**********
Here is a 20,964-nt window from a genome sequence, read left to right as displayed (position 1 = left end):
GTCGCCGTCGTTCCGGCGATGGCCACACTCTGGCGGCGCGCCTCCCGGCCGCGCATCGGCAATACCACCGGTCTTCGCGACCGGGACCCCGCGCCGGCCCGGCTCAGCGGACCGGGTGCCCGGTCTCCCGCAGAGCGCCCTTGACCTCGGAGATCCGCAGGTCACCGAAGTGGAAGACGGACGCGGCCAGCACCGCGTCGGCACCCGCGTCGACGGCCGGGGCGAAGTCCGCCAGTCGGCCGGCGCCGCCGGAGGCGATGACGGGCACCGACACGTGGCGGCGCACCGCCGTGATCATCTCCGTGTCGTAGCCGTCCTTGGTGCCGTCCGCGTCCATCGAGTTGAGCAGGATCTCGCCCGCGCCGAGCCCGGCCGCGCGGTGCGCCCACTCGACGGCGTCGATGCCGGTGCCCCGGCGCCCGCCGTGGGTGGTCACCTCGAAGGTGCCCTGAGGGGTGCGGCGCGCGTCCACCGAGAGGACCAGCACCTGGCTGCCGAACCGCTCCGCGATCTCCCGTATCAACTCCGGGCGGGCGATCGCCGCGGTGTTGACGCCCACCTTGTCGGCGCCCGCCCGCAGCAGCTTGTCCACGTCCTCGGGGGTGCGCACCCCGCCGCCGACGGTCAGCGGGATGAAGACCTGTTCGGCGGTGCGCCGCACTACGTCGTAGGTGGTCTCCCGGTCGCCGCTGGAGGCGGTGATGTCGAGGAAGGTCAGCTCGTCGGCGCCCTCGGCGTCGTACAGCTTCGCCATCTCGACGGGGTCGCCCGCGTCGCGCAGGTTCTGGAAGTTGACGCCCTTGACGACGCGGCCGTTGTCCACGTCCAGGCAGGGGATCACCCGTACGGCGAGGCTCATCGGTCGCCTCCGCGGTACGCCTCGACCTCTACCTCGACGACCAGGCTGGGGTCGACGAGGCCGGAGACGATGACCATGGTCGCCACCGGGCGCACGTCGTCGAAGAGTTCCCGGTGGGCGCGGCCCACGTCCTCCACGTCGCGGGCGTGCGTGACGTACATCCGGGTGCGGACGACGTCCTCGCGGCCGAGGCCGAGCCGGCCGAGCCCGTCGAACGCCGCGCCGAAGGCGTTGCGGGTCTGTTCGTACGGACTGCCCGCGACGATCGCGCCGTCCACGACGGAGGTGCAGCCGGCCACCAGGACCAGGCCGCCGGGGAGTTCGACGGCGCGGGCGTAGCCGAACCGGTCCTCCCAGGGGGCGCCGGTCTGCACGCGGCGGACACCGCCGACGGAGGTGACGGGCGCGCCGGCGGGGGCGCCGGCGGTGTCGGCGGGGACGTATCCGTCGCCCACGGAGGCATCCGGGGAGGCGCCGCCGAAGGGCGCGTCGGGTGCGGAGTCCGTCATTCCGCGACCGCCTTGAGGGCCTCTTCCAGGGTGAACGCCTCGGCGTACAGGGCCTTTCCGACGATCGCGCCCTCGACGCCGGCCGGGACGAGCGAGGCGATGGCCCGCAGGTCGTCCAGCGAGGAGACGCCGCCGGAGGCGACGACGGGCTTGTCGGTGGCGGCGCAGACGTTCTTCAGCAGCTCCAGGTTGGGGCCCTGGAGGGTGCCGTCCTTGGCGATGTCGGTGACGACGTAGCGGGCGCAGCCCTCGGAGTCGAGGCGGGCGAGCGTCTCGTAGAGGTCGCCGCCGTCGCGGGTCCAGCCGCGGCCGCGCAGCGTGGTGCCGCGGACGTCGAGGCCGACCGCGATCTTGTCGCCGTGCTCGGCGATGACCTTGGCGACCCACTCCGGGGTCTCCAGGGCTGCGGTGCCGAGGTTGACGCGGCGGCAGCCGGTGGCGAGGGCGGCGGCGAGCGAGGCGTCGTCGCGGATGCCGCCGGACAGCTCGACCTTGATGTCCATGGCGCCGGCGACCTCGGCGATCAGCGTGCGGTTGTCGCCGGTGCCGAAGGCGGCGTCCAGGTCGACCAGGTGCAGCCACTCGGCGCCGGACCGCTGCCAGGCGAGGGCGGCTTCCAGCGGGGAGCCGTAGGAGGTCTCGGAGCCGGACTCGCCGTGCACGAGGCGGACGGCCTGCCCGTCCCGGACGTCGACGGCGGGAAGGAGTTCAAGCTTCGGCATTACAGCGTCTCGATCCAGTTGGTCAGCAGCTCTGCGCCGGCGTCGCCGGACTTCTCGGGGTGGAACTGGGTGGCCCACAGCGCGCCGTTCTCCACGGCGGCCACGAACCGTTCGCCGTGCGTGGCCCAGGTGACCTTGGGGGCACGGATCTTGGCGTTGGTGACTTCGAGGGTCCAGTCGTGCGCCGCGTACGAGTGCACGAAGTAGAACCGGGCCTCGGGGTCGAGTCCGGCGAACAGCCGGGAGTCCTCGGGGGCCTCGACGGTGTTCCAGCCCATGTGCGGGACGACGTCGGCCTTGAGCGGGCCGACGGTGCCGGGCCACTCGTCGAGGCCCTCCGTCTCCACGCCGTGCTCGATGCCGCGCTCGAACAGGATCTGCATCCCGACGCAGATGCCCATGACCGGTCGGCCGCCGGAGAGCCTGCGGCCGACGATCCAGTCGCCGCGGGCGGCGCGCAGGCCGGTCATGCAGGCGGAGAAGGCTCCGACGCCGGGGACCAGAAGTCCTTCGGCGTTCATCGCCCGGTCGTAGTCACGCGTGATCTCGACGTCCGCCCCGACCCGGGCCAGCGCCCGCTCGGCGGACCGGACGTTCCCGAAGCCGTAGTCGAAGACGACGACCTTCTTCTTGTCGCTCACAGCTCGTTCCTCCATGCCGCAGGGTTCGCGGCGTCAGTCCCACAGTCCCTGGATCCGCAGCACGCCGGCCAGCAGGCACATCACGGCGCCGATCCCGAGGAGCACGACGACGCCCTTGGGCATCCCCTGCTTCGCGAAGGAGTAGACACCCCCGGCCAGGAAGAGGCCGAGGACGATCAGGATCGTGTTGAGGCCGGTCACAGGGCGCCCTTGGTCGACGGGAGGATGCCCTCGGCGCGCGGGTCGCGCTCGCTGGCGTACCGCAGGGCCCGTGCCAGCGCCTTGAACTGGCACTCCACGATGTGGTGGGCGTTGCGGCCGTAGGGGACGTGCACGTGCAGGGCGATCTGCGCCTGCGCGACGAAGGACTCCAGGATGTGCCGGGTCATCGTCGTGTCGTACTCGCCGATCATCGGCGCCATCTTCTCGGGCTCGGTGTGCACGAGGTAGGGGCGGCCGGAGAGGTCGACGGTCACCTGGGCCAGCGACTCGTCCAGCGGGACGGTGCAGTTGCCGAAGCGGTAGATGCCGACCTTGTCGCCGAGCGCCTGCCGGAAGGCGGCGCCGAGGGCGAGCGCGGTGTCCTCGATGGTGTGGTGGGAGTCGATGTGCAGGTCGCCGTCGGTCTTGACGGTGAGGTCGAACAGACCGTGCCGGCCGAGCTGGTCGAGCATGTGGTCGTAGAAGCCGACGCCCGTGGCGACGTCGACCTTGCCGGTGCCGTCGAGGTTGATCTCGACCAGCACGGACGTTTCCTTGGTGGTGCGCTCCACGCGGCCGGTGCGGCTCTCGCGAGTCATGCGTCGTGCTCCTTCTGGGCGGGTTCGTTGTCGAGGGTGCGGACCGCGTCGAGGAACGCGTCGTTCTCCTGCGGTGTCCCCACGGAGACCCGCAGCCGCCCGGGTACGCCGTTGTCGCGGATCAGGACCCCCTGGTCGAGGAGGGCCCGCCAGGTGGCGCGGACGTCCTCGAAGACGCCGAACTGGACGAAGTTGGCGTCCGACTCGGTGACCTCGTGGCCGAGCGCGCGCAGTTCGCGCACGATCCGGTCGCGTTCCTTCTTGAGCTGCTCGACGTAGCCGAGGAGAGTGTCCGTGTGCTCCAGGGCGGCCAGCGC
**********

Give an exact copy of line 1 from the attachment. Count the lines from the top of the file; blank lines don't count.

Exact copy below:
Here is a 20,964-nt window from a genome sequence, read left to right as displayed (position 1 = left end):